little, small, young

My father died while I was still a small child.


We have three teenage children.

preschool, school-aged
adult, grown (esp. AmE), grown-up (esp. BrE)
good, obedient, well-behaved
aggressive, delinquent, difficult, disobedient, fractious, mischievous, naughty, problem, sulky, unruly, wayward, wilful/willful

He's always been a problem child.

The children were quite unruly and ran around the house as if they owned it.

bright, gifted, intelligent, precocious

a school for gifted children

What a precocious child—reading Jane Austen at the age of ten!

dull, slow

Teaching is particularly difficult when a class contains both slow and bright children.

abandoned, abused, at-risk, maltreated, neglected

therapy for sexually abused children

disadvantaged, needy, starving, underprivileged
asthmatic, autistic, disabled, dyslexic, hyperactive, etc.

It was a little lonely being an only child.

eldest, first-born
fatherless, motherless, orphaned
bastard (usually figurative), illegitimate

the bastard child of romantic fiction and horror.


the rights of the unborn child


tax concessions for families with dependent children


There are a lot of street children in the poorer parts of the city.

biracial (AmE), mixed-race

How many children do you have?

bear, give birth to, have

She didn't have her first child until she was nearly forty.


We had trouble conceiving our first child.


They are expecting a child in June.

adopt, foster

She couldn't imagine the pain of losing a child at birth.

bring up, raise, rear

He had old-fashioned ideas on how to bring up children.

indulge, pamper, spoil

You can't spoil a child by giving it all the affection it wants.

love, nurture
maltreat, neglect
educate, home-school (esp. AmE), teach
discipline, punish, scold
abduct, kidnap
abuse, molest
immunize, vaccinate
be born

Their first child was born with a rare heart condition.

develop, grow, grow up

Children grow up so quickly!

good food for growing children

cry, scream, whimper, whine
actor, bride, soldier, star

the emotional connections which ensure healthy child development


a child custody dispute between divorced parents


After they divorced, he refused to pay child support.

abuse, molestation
abuser, killer, molester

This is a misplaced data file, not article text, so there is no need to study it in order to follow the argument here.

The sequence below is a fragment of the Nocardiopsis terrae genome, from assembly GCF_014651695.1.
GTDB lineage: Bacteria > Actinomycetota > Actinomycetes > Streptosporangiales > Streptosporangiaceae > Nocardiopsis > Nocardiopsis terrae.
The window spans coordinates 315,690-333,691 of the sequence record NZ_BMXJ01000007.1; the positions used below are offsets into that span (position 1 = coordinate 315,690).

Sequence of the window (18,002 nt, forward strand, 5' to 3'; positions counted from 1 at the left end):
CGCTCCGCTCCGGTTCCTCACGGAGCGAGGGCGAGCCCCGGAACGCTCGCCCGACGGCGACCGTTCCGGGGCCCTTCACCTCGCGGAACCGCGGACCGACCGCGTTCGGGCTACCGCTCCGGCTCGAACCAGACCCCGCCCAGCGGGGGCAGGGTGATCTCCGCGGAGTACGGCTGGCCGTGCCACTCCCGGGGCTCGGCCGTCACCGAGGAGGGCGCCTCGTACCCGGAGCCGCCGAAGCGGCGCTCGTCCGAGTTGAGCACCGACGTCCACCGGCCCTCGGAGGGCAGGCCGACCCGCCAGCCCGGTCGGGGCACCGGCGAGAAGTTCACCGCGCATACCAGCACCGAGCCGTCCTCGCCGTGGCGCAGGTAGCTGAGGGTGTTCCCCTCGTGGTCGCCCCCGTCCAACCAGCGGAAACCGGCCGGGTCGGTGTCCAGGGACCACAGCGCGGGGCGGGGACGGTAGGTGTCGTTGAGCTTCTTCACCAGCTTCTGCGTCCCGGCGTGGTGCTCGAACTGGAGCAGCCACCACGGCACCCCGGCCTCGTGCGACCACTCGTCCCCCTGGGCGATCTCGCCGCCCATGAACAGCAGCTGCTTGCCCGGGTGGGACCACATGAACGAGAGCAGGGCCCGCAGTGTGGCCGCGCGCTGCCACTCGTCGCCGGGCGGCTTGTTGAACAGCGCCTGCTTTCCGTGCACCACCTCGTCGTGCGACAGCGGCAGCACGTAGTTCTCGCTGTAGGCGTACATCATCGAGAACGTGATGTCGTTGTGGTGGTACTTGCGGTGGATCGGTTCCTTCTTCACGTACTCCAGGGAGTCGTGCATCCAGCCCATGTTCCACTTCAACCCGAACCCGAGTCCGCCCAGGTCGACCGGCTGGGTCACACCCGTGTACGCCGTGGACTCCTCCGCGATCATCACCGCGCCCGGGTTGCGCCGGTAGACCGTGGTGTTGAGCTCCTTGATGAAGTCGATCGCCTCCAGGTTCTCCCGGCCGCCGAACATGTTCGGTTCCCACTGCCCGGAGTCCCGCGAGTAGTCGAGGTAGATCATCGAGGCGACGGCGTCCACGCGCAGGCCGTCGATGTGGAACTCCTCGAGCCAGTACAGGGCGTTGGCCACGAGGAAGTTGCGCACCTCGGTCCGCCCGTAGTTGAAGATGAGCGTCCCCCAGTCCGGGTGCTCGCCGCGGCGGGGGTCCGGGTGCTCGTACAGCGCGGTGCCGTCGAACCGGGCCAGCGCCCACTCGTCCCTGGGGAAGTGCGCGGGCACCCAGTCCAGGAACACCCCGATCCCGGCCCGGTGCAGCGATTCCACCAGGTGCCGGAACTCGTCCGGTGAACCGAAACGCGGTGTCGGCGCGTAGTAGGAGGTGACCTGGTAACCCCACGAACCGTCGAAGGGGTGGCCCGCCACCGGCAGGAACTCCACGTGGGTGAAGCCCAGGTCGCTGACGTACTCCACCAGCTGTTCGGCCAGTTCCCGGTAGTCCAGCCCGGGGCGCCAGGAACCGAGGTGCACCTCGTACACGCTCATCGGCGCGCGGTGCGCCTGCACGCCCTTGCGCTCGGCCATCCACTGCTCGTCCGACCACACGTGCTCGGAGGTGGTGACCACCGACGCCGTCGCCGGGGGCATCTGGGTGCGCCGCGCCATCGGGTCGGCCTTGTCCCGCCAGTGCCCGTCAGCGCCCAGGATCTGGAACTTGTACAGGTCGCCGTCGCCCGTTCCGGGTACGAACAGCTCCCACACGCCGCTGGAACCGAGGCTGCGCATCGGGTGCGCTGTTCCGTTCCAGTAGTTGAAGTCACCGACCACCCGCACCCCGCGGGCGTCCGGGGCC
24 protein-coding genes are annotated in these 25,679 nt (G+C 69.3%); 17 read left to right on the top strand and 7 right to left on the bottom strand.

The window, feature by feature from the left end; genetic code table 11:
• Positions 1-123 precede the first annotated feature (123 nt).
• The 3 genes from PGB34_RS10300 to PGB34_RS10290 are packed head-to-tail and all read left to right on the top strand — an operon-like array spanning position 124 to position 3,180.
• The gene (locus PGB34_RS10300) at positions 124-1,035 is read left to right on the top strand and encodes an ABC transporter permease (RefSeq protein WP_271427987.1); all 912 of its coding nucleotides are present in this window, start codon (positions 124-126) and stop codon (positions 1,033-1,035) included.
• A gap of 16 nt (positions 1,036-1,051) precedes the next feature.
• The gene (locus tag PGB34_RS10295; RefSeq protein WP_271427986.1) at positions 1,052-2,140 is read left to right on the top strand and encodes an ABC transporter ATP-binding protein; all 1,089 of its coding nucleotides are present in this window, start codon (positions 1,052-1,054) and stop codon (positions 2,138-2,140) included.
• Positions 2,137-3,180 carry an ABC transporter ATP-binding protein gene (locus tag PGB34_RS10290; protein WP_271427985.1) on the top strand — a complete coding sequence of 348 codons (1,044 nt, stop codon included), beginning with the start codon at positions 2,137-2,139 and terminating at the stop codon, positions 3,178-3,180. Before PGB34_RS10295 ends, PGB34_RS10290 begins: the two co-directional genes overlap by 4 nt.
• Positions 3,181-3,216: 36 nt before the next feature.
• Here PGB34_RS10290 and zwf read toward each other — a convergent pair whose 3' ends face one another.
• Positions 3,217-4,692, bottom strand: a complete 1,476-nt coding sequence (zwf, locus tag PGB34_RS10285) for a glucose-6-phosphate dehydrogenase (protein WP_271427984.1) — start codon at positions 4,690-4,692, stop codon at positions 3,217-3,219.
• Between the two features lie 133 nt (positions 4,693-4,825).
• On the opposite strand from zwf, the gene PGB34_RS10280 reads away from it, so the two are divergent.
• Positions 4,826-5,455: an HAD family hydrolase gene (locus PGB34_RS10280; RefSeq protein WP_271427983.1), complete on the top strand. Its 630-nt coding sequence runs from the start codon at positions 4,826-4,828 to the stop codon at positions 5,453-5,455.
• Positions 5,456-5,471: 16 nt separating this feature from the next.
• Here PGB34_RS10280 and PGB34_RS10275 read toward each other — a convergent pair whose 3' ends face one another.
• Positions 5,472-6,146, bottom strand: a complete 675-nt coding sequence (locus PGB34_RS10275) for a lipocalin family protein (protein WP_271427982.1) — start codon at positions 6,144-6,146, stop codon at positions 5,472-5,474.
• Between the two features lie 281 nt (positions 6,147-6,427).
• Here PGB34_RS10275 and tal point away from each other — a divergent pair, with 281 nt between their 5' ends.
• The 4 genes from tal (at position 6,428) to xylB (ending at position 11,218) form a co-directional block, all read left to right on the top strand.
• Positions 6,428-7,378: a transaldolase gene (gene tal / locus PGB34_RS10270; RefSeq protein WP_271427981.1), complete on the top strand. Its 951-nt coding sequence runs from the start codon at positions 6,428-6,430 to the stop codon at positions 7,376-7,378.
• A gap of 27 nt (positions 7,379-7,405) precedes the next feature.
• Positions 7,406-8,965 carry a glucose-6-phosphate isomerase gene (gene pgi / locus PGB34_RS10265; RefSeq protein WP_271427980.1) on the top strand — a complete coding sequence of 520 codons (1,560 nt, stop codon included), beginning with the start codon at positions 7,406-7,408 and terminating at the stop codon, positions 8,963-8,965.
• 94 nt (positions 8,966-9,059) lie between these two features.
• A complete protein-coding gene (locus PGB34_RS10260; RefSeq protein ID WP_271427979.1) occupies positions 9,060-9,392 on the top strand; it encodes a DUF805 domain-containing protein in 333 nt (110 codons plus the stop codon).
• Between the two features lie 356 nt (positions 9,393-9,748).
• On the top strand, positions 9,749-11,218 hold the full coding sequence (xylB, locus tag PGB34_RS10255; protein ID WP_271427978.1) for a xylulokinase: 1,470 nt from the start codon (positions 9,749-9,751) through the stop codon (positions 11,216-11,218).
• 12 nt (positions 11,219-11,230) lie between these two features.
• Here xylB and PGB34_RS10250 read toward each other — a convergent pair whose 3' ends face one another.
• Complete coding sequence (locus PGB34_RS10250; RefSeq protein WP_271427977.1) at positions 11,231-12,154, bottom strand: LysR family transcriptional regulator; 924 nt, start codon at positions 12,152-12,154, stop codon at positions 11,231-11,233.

psychiatrist, psychologist
protection, safety, services (AmE), welfare
with child (literary)

big with child (= pregnant)

Collocations dictionary. 2013.


Look at other dictionaries:

  • child — n pl chil·dren 1: a son or daughter of any age and usu. including one formally adopted compare issue ◇ The word child as used in a statute or will is often held to include a stepchild, an illegitimate child, a person for whom one stands in loco… …   Law dictionary

  • child — child; Children Progeny; offspring of parentage. Unborn or recently born human being. Wilson v. Weaver, 358 F.Supp. 1147, 1154. At common law one who had not attained the age of fourteen years, though the meaning now varies in different statutes; …   Black's law dictionary

  • child — W1S1 [tʃaıld] n plural children [ˈtʃıldrən] ▬▬▬▬▬▬▬ 1¦(young person)¦ 2¦(son/daughter)¦ 3¦(somebody influenced by an idea)¦ 4¦(somebody who is like a child)¦ 5 something is child s play 6 children should be seen and not heard 7 be with child …   Dictionary of contemporary English

  • Child & Co. — Child Co. Type Subsidiary Industry Private Banking and Wealth Management Founded 1664 Headquarters …   Wikipedia

  • Child — (ch[imac]ld), n.; pl. {Children} (ch[i^]l dr[e^]n). [AS. cild, pl. cildru; cf. Goth. kil[thorn]ei womb, in kil[thorn][=o] with child.] 1. A son or a daughter; a male or female descendant, in the first degree; the immediate progeny of human… …   The Collaborative International Dictionary of English

  • Child — ist der Familienname folgender Personen: Desmond Child (* 1953), US amerikanischer Songschreiber, Komponist und Produzent Eilidh Child (* 1987), britische Leichtathletin Jane Child (* 1967), kanadische Musikerin und Popularmusiksängerin Josiah… …   Deutsch Wikipedia

  • child — [ tʃaıld ] (plural chil|dren [ tʃıldrən ] ) noun count *** 1. ) a young person from the time they are born until they are about 14 years old: The nursery has places for 30 children. The movie is not suitable for young children. He can t… …   Usage of the words and phrases in modern English

  • child — child; child·hood; child·ing; child·ish; child·less; child·ly; fair·child·ite; grand·child; twi·child; un·child; child·ish·ly; child·ish·ness; child·less·ness; child·like·ness; …   English syllables

  • Child 44 —   Author(s) Tom Rob Smith Country United Kingdom …   Wikipedia

  • child — [chīld] n. pl. children [ME, pl. childre (now dial. childer; children is double pl.) < OE cild, pl. cild, cildru < IE * gelt , a swelling up < base * gel , rounded (sense development: swelling womb fetus offspring > Goth kilthei, womb …   English World dictionary

  • child — O.E. cild child, infant, from P.Gmc. *kiltham (source of Gothic kilþei womb, Dan. kuld children of the same marriage ); no certain cognates outside Germanic. Also in O.E. meaning a youth of gentle birth (archaic, usually written childe). In 16c …   Etymology dictionary

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